Momentum forced to admit it must reform after humiliating leadership election fiasco

Momentum forced to admit it must reform after humiliating leadership election fiasco

The left wing grassroots activist organisation had backed Rebecca Long Bailey to succeed Jeremy Corbyn in the recent leadership contest. However, Ms Long Bailey was beaten convincingly by Sir Keir Starmer, who took 56.2 percent of the first preference votes. Many of the movement’s supporters have criticised it for being too “London-centric” and out of touch with the wider Labour movement.

In a statement issued through its national coordinating group, the activist network seemed to acknowledge these criticisms and the need for change.

The group also said that it must not repeat the mistakes of the past and allow the Labour Party to be controlled by centrists and must ensure that it remains the epicentre of the Socialist Labour Left.

Calling for unity and “comradely debate” the statement said: “In the wake of Keir Starmer’s first round victory in the Labour leadership contest, it is clear that Momentum and the left cannot continue as it has been.

“Unlike previous years, Momentum endorsed candidates won neither the OMOV vote for leader nor for the NEC, where the left vote was disastrously split and cost us our majority.

“At the present moment, our movement is in great peril of making the same mistakes we did after our defeat in the 1980s.

“We risk retreating from the challenge of making our ideas mainstream, fighting between ourselves and allowing our party to be taken over once more by centrists.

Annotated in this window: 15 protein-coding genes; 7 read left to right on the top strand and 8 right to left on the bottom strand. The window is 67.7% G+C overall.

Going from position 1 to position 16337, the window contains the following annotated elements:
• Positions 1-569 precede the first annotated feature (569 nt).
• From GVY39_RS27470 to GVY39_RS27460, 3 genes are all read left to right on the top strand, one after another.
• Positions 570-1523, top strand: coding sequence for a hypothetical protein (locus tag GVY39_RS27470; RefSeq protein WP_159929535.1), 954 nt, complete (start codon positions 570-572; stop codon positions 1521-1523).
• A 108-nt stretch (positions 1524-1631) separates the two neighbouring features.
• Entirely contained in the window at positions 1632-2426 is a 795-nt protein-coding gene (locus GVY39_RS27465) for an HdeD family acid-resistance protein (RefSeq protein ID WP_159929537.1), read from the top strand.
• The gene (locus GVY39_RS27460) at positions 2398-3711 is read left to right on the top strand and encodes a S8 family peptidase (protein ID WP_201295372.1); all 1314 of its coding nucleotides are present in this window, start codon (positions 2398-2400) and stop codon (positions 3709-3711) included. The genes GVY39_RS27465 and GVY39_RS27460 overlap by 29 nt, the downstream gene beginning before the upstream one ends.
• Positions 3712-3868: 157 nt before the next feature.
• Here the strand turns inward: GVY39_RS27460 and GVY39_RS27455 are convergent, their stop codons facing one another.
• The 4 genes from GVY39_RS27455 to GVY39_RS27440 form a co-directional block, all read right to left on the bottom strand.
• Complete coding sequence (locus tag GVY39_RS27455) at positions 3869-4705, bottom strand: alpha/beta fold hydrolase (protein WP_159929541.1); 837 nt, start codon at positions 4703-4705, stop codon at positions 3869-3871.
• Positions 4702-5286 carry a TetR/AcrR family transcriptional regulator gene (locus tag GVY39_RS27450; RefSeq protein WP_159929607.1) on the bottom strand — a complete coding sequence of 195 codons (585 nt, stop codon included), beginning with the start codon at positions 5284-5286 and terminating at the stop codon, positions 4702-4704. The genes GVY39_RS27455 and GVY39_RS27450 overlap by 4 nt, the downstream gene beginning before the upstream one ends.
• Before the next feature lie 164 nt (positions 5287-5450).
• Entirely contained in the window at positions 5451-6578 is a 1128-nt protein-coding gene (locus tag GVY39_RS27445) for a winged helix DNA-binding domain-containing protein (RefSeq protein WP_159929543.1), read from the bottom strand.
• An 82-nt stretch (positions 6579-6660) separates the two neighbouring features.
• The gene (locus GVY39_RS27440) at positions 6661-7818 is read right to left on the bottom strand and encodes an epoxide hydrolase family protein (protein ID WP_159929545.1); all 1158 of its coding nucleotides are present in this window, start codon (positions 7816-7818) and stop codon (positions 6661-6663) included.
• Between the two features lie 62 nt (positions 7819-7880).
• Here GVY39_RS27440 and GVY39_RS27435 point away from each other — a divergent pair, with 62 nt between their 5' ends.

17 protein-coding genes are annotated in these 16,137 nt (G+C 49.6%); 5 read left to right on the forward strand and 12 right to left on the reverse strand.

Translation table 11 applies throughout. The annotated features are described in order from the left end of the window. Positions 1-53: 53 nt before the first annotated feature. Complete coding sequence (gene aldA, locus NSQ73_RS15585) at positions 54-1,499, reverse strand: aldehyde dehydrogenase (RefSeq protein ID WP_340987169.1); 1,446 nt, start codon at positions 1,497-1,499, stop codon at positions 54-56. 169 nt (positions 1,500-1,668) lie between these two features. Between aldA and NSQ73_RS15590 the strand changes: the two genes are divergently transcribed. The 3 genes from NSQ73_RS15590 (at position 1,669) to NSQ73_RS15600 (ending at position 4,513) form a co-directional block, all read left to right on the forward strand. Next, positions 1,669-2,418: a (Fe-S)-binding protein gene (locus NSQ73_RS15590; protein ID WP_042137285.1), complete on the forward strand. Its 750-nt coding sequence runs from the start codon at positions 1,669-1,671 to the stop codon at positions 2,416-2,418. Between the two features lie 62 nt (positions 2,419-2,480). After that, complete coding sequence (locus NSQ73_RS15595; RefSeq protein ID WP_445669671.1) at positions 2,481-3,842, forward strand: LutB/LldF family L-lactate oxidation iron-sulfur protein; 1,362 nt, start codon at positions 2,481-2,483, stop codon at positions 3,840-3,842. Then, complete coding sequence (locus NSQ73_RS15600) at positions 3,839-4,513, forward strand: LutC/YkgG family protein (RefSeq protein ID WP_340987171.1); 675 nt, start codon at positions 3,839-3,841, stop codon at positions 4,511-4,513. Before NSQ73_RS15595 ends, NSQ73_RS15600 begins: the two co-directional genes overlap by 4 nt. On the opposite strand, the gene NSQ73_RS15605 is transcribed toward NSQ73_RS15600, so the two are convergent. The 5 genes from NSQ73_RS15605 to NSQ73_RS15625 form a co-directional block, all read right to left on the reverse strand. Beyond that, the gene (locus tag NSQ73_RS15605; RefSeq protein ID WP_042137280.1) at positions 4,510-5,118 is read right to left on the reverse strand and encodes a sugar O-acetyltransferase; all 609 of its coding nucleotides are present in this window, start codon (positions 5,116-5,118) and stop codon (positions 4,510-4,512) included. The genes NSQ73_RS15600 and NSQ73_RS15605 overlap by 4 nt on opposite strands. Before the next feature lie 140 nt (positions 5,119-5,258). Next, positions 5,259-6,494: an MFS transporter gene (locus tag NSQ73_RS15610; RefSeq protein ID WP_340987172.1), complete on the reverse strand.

“The Momentum NCG recognises this risk and through this statement calls for unity, reflection and comradely debate on the way forward.”

The NCG pointed out its many achievements, which included doubling the size of the socialist caucus in the Labour Party, as well as recent successes in internal elections.

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It grew very influential within the Labour Party under Jeremy Corbyn, providing the former leader with a bedrock of support for his left-wing agenda, which included policies such as ending austerity and the re-nationalisation of the railways and utilities companies.

It attracted a lot of criticism from moderate Labour MPs and supporters, who saw the activist group as a reincarnation of the Militant Tendency that tore the Labour Party apart in the 1980s.

Many of its enemies blame the organisation for contributing to Labour’s disastrous performance in December’s general election and are looking to the new Labour leader to purge the party of its supporters.

In the wake of the Sir Keir’s coronation as new party leader, Momentum released a statement warning him not to turn his back on Mr Corbyn’s legacy and vowing to hold him to account.

The group said: “His (Sir Keir) mandate is to build on Jeremy’s transformative vision, and this means appointing a broad shadow cabinet who believe in the policies and will work with members to make them a reality.

“In this new era Momentum will play a new role.

“We’ll hold Keir to account and make sure he keeps his promises, champion big ideas like the green new deal, build the power of Labour members and do everything we can to get a Labour government elected.”

Sir Keir finished making appointments to his Shadow Cabinet on Monday, which saw many of Mr Corbyn’s supporters demoted to the back benches.

Only Ms Long Bailey and Andy McDonald received jobs in the Shadow Cabinet, the former appointed shadow education secretary, while the latter was given the shadow employment .
rights and protections portfolio.

Published at Wed, 08 Apr 2020 01:22:00 +0000